The starting outfield at the start of the year is pretty darn solid in two spots. Hunter Dozier and Whit Merrifield will spend some time on the infield and Dozier on the IL, but they’re mostly utilized in the outfield here and put together very solid seasons. And Jorge Soler just keeps on keepin’ on with a whole lot of power. Alex Gordon is fine in his final season, but not good enough to hold off Khalil Lee late in the year who shows plus defense, a little extra base pop and a bunch of speed. When he comes up, he pushes Whit to left field and plays center mostly. Dozier’s IL stint opens up some time for Heath to play center and push Lee to right field, so it’s a bit of a revolving door. You might notice no Brett Phillips here, and that’s sadly not an oversight. The POMA projections just don’t see it happening. All in all, the outfield is a definite bright spot for the team in 2020.

There are some other offensive performers throughout the season, but POMA doesn’t like to single out the smaller PA and pitcher plate appearances throughout the season. But it does project a robust .114/.131/.161 line for those additional 200 or so plate appearances. Woof indeed.

Pitching Staff as a Whole

G GS W L IP ERA K% BB% K/9 BB/9 R ER H K BB BF
G GS W L IP ERA K% BB% K/9 BB/9 R ER H K BB BF
689 162 65 97 1445 4.66 21.9% 8.6% 8.6 3.4 821 748 1462 1379 541 6291

The POMA projections see some legitimate progress on the pitching staff, led by two young starters. More strikeouts, fewer walks and a big time drop in ERA down to a closer to respectable 4.66. It’s not all amazing for the pitchers and the win-loss record isn’t what you’d call good or great or average or below average or even bad, but there’s certainly progress and that’s what matters, especially when it’s the young guys leading the way.

Starters

Pitcher G GS W L IP ERA K% BB% K/9 BB/9 R ER H K BB BF
Pitcher G GS W L IP ERA K% BB% K/9 BB/9 R ER H K BB BF
Jakob Junis 33 33 12 12 201 3.99 22.2% 6.8% 8.5 2.6 97 89 199 189 58 853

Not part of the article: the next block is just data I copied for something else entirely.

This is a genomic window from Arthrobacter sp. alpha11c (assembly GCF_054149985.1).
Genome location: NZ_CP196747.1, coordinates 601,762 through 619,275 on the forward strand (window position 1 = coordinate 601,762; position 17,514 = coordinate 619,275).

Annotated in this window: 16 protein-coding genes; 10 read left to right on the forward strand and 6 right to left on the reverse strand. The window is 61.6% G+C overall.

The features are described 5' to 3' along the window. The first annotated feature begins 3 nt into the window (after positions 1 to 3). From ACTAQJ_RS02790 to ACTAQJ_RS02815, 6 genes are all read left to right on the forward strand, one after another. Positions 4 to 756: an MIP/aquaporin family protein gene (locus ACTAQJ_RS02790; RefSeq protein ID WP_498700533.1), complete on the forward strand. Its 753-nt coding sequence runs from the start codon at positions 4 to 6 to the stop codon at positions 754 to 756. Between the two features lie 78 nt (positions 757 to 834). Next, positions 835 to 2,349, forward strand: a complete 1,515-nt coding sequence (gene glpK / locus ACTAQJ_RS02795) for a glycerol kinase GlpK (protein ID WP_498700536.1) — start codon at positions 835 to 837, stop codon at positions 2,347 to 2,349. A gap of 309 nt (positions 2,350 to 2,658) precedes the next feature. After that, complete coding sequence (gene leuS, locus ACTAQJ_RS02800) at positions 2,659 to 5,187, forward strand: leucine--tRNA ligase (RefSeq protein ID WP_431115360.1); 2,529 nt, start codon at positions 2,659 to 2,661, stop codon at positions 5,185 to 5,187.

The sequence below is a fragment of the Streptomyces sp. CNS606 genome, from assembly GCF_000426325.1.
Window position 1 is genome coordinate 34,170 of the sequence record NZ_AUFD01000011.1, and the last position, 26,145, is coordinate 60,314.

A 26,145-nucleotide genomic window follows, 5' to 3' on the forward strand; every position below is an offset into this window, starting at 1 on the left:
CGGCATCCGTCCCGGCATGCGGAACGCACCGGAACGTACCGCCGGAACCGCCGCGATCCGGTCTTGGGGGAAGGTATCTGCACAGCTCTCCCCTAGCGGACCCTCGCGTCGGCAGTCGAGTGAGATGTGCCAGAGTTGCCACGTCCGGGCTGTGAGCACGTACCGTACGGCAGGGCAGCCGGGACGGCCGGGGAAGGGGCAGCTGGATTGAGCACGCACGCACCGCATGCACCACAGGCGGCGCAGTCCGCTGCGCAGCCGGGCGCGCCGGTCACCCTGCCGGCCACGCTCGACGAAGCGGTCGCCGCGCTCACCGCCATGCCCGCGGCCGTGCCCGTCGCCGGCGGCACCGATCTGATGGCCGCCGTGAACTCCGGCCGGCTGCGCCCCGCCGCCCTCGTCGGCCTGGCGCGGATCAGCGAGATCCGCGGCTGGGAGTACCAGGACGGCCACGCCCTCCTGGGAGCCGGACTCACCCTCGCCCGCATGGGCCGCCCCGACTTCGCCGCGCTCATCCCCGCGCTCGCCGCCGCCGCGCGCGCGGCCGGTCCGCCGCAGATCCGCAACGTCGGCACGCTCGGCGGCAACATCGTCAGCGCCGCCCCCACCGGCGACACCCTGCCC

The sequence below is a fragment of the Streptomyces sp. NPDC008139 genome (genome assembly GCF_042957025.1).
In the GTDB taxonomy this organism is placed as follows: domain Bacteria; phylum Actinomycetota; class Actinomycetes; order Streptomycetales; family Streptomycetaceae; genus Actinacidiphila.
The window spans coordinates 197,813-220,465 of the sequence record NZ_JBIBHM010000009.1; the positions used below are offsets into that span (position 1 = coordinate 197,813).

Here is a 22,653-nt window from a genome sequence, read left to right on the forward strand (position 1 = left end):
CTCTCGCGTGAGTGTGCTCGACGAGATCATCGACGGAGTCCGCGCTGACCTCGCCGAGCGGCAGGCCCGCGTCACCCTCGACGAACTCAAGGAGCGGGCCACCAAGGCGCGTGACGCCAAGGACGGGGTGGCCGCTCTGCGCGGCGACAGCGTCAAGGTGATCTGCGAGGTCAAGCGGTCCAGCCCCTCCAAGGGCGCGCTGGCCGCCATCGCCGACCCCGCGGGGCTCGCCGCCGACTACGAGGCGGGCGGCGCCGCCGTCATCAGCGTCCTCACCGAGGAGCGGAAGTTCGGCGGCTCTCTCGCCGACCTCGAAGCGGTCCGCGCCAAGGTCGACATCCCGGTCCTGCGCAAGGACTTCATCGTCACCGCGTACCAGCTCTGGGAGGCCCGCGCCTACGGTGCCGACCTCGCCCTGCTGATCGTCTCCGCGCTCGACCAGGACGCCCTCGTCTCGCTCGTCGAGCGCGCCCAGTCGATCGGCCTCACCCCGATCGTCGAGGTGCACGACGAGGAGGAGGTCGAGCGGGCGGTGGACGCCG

Brad Keller 31 31 9 11 183 3.98 18.5% 8.1% 6.9 3.0 89 81 166 141 62 764
Danny Duffy 26 26 8 7 151 4.35 21.4% 7.8% 8.2 3.0 80 73 149 137 50 641
Mike Montgomery 44 19 4 14 122 5.16 21.3% 6.5% 8.2 2.5 75 70 131 111 34 521
Foster Griffin 17 17 3 8 88 5.63 15.7% 11.1% 6.6 4.7 58 55 104 65 46 414
Brady Singer 16 16 7 4 93 3.68 22.4% 6.1% 8.5 2.3 44 38 89 88 24 392
Jackson Kowar 12 12 5 2 66 3.82 26.7% 7.7% 10.0 2.9 31 28 54 73 21 273

These seven are the main pitchers who see action in the rotation with a few others getting spot starts here and there. Overall, it’s not too shabby. POMA projects Foster Griffin to win the fifth starter job and ultimately lose it to Brady Singer, but he’ll continue to pick up starts on the I-29 shuttle when Danny Duffy misses a few starts in the middle of the year. Brad Keller continues his FIP-beating pitching with a few more strikeouts and a few fewer walks, but still not enough improvement to be concerned a top two or probably even three pitcher. The big news is obviously that POMA sees Singer and Kowar as above average starters from the get-go. Kowar flashes the strikeouts while both show good enough control to make it and limit hits pretty well. Mike Montgomery is probably the big disappointment here while Jakob Junis rebounds nicely from a very rough 2019 season.

Relievers

Pitcher G GS W L IP R ER H K BB BF ERA K% BB% K/9 BB/9
Pitcher G GS W L IP R ER H K BB BF ERA K% BB% K/9 BB/9
Ian Kennedy 71 0 1 3 73 26 25 53 91 19 291 3.08 31.3% 6.5% 11.2 2.3
Scott Barlow 63 0 3 5 71 32 29 54 91 31 298 3.68 30.5% 10.4% 11.5 3.9
Tim Hill 59 0 1 1 48 28 26 44 44 21 204 4.88 21.6% 10.3% 8.3 3.9
Others 58 0 0 4 54 58 55 78 23 35 275 9.17 8.4% 12.7% 3.8 5.8
Jorge Lopez 57 2 2 10 61 49 46 93 80 36 312 6.79 25.6% 11.5% 11.8 5.3
Glenn Sparkman 44 4 4 4 68 42 35 71 59 20 291 4.63 20.3% 6.9% 7.8 2.6
Trevor Rosenthal 38 0 1 4 29 26 22 33 37 18 141 6.83 26.2% 12.8% 11.5 5.6
Greg Holland 33 0 0 4 31 19 17 27 34 19 139 4.94 24.5% 13.7% 9.9 5.5
Daniel Tillo 31 0 2 1 34 15 12 23 39 13 138 3.18 28.3% 9.4% 10.3 3.4
Tyler Zuber 26 0 1 1 28 14 12 22 30 10 116 3.86 25.9% 8.6% 9.6 3.2
Chance Adams 20 2 2 2 31 22 19 49 39 16 158 5.52 24.7% 10.1% 11.3 4.6
Eric Skoglund 10 0 0 0 13 16 16 23 8 8 70 11.08 11.4% 11.4% 5.5 5.5

By the end of the year, POMA sees an above average to maybe even a good bullpen. Projections can’t predict trades, so Ian Kennedy gets a full season in Royals blue even if that isn’t likely if he’s putting up these numbers. But Scott Barlow continues to show he belongs and then is joined by Daniel Tillo and Tyler Zuber mid-season to replace a struggling Trevor Rosenthal and Greg Holland. Add in some solid middle relief work from Glenn Sparkman with numbers torpedoed by some bad starts and this is a bullpen that can go five or six deep, which is a welcome change from the past couple seasons. And, of course, there’s Eric Skoglund getting lit up because it’s not Royals baseball without that.

The Pythagorean Record for this group is a very nice 69-93, but you can see that they underperform by a touch to finish the year at 65-97 according to the POMA projections. But hey, a breakout here or there or an earlier turn to one of the young guys could turn this all on its head and lead to a 71 or even a 72-win season. Dare to dream.